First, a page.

As a single mother, I read with interest the law professor Shari Motro’s eminently sensible and humane op-ed in the New York Times arguing for what she somewhat clunkily calls “preglimony.” Her point was that given new technologies that allow very early, safe paternity tests, why shouldn’t the father of the baby-in-progress be responsible for medical and other costs during pregnancy? She writes, “Preglimony names and in that way honors the man’s role in caring for his pregnant lover. A man and a woman who conceive are intimately connected. They are not spouses, and they may not even continue to be lovers, but they are not strangers either.”
What we do as a culture with this amorphous territory, this uncharted, barely legislated “intimate connection” located somewhere between friends, lovers, and strangers, is especially pressing now that the majority of babies in America born to women under 30 are born to single mothers. Though it may be tempting to dismiss this opinion piece as the highbrow mental exercise of a law professor, these practical questions, with their singular moral frisson, will increasingly need to be addressed.
The implications of Motro’s sensible stance to the pro-choice movement, though, are complex and thorny. The interests of protecting expectant mothers do not necessarily coincide with the interest of protecting abortion rights. Once you admit that the father is responsible to a woman carrying his fetus, you are halfway, at least in an imaginative sphere, to admitting that the fetus is a “life.” You are, in theory, extending the idea of “paternity” and implicitly the idea of the child, to pregnancy. (Motro chooses her clunky word “preglimony” carefully to avoid any implications of “child support” but the intellectual connection, the implication that there is a child, and not just a cluster of cells, is there.)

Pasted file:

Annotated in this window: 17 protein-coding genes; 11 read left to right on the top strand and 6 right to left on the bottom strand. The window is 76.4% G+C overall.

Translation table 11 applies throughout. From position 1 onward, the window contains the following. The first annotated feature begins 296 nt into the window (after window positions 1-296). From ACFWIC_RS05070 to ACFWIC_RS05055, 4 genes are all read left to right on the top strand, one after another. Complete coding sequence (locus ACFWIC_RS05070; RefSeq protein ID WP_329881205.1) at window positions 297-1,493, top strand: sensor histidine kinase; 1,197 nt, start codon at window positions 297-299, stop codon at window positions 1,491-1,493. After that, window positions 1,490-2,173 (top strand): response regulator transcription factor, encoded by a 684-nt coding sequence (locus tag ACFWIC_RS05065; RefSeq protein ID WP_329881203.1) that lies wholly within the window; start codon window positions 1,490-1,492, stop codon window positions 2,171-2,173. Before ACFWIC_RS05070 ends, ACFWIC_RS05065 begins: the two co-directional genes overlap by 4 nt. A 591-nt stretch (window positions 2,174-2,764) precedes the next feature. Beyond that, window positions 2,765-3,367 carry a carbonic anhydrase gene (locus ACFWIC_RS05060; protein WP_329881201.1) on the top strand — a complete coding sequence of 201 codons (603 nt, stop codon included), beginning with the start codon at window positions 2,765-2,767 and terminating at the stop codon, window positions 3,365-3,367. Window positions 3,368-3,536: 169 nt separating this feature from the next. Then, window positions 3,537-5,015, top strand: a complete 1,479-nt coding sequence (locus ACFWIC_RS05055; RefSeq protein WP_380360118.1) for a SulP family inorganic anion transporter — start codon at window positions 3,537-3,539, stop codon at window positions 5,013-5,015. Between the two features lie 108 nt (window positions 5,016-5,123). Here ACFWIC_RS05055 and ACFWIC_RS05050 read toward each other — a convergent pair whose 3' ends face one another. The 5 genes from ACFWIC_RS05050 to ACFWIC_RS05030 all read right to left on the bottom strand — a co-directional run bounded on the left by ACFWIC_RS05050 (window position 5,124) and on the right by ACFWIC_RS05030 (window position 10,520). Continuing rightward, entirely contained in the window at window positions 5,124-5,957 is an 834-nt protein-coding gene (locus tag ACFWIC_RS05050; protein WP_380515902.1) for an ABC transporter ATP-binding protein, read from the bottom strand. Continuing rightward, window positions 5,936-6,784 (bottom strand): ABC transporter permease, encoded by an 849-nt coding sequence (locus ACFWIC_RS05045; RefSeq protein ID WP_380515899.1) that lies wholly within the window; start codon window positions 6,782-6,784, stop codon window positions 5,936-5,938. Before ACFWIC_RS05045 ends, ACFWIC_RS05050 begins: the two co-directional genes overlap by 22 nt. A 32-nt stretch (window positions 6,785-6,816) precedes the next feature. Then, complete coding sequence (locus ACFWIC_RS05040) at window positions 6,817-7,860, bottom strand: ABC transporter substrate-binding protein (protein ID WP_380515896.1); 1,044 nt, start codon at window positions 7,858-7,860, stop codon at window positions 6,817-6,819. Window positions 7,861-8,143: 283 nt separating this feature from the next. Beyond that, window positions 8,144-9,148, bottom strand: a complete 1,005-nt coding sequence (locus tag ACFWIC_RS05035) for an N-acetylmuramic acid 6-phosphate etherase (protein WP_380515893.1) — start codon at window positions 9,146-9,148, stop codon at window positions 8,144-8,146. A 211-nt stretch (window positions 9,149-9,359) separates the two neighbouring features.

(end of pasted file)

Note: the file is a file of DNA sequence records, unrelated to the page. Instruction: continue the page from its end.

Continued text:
My Slate colleague Allison Benedikt touched on this issue when she wrote a piece about the Internet trend of Photoshopping sonograms onto pictures of pregnant stomachs. She wrote: “casually and publicly assigning human attributes to not-yet-human embryos—including an avocado-size embryo in the family portrait—does not seem like the best way to argue against measures that seek to treat that avocado like a member of our collective American family.”
To right-thinking liberals this may seem true, but it may also be true that the argument for reproductive rights needs to seek out more modern terms, terms that accommodate the new and emerging technologies and uncomfortable ambiguities of the avocado-sized entity. (An example of how slippery and untrue this language feels: Can we really call something the size of an avocado an embryo? Is it convincing, is it ultimately rhetorically effective, to stick to that particular feminist lingua franca?)
I don’t actually think it is in the interests of feminism or the pro-choice movement to cling so rigidly to outdated notions of “life.” It no longer helps our cause to try to argue that the fetus is not “life.” The reason for this, as people have noted, is that technological advances, like sonograms, where you can see feet on a fetus in the first trimester, have made those claims clearly and patently hollow to even ardently pro-choice people who have seen the black and white staticky fuzziness take shape into human form. How can we possibly claim that the moving creature, with feet and toes that we can see, is not “life”?
It seems to me that the pro-choice movement doesn’t need to cling to these ideas, or this rigid ’70s-era idiom, to make its central argument acceptable to the larger public. The idea that a woman should control her reproductive choices is still a vivid and moral one even to a population that understands full well that a fetus is a baby-in-progress.
Can we admit that a woman has the right to choose, while also acknowledging what we see on sonograms? Can we say “embryos” and “fetuses” do represent some form of “life” without conceding a woman’s absolute control over the womb that bears them? A person who has had an abortion knows, and in fact has always known, and experienced very intimately this charged ambiguity: An unborn fetus that is wanted is a “baby,” and an unborn fetus that is not wanted is a “fetus.”
I think the new technologies, and the new demographic realities, in which unwed mothers need protections, demand a more imaginative, honest rhetoric. Paradoxically, I think in the long run it will only help the ongoing fight for reproductive rights, to evolve with the times, to trailblaze a way of thinking that encompasses the ambiguities we know, and can see, are there.